Directed by Nicholas Hynter, whose theatrical background provided a magnificent debut with The Madness of King George
, Center Stage
is a drama set in the hugely competitive and pressured world of a New York Ballet company. By no means breaking any new ground, Hynter's movie dusts down the all-too-familiar staples of the likes of Fame
and A Chorus Line
and gives them a glamorous, energetic update. Fans of those classic "Backstage" movies can expect, and duly receive, all the usual clichés: the domineering stage mother; the dancer who risks health for success; the arrogant male lead dancer; the struggling newcomer; the imperious teacher; even the last-minute injury. Yet, like a guilty pleasure, it's hard not to enjoy Hynter's realistic and reverential glimpse of this ruthless, demanding world, never succumbing to overt soapy theatrics and filled with impressive dance sequences. While not as exuberant as Fame
, it's still a fun, if depthless, look at the world of Ballet.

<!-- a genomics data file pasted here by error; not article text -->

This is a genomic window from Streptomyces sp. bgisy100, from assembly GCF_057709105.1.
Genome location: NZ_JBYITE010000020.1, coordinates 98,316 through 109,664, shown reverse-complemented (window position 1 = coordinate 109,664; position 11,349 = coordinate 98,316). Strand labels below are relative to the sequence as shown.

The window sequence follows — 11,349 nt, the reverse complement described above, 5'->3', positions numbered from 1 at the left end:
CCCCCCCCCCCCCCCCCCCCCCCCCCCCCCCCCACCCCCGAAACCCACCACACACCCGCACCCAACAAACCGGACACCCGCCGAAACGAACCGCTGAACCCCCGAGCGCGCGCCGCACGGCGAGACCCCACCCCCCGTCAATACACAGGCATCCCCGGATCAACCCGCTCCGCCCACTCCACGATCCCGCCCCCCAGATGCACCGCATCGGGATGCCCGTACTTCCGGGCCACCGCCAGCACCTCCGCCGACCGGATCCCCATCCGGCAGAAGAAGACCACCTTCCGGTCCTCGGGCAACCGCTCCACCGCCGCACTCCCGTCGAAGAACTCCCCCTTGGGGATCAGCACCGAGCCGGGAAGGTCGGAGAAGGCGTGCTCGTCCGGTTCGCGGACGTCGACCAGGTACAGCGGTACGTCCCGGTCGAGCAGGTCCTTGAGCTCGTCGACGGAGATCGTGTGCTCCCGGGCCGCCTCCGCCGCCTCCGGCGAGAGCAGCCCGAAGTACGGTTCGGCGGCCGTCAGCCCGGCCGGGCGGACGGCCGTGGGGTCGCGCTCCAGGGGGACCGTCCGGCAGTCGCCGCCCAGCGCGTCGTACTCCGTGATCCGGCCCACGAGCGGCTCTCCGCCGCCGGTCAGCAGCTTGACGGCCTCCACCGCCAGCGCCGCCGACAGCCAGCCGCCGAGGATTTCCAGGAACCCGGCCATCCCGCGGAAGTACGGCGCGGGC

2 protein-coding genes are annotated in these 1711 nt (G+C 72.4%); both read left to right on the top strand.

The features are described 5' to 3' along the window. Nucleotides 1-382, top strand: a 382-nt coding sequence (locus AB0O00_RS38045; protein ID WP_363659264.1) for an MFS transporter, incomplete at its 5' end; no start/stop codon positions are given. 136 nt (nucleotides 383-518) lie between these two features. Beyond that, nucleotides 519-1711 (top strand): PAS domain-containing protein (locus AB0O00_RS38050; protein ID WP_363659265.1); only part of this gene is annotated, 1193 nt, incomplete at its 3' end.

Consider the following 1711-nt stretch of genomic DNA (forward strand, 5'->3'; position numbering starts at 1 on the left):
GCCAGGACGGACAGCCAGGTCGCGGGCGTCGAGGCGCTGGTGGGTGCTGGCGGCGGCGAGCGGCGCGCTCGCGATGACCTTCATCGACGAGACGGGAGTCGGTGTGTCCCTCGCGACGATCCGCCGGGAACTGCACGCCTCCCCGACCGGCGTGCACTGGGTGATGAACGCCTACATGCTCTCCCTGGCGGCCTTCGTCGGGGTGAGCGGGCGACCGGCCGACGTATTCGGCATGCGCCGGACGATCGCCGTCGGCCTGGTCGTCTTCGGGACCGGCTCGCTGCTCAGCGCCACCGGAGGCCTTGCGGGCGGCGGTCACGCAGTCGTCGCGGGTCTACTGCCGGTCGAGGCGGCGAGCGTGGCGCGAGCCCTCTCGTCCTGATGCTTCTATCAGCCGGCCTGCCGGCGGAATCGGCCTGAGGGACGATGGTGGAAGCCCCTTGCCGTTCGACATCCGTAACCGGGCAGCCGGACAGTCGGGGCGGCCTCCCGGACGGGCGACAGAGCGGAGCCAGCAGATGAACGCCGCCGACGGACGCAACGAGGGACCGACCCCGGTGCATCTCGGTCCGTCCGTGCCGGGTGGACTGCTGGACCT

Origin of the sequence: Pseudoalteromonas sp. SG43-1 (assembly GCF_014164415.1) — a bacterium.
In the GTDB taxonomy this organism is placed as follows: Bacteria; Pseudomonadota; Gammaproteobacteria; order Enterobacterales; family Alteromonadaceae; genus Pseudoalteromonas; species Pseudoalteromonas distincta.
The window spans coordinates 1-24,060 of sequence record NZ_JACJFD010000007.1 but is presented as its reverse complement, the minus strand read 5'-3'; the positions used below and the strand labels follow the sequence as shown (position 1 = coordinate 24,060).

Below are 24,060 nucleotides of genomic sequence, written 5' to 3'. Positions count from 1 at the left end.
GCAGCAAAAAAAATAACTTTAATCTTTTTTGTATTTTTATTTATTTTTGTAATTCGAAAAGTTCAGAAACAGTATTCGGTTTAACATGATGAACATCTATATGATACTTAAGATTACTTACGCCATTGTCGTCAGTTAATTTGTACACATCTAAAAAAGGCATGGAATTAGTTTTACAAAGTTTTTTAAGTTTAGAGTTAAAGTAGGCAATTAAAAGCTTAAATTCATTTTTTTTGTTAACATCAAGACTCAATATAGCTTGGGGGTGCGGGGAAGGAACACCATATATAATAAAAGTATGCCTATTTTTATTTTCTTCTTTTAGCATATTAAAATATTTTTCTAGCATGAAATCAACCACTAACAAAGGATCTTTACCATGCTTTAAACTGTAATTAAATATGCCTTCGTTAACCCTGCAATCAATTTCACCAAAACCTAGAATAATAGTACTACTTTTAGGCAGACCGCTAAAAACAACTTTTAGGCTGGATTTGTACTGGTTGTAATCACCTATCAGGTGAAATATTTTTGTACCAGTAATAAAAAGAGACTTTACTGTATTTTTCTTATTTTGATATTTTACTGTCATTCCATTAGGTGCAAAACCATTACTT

On The DVD: Hynter's commentary, while not brimming with technical detail or thrilling anecdote, allows him to expound on this particularly demanding profession, as well as his personal recollections of theatrical life. While the two deleted scenes are forgettable, Dance fans will enjoy the five extended performance sequences, while a making-of featurette and Mandy Moore video round off a slight package. --Danny Graydon
Jonathan Reeves (Peter Gallagher) is the artistic director of the American Ballet Company and has a small collection of young students under his wing who face a long struggle for success. As well as growing up and facing adulthood and the onset of relationships, the main problem facing Reeves is what this group can achieve on the stage and whether they can deliver the goods.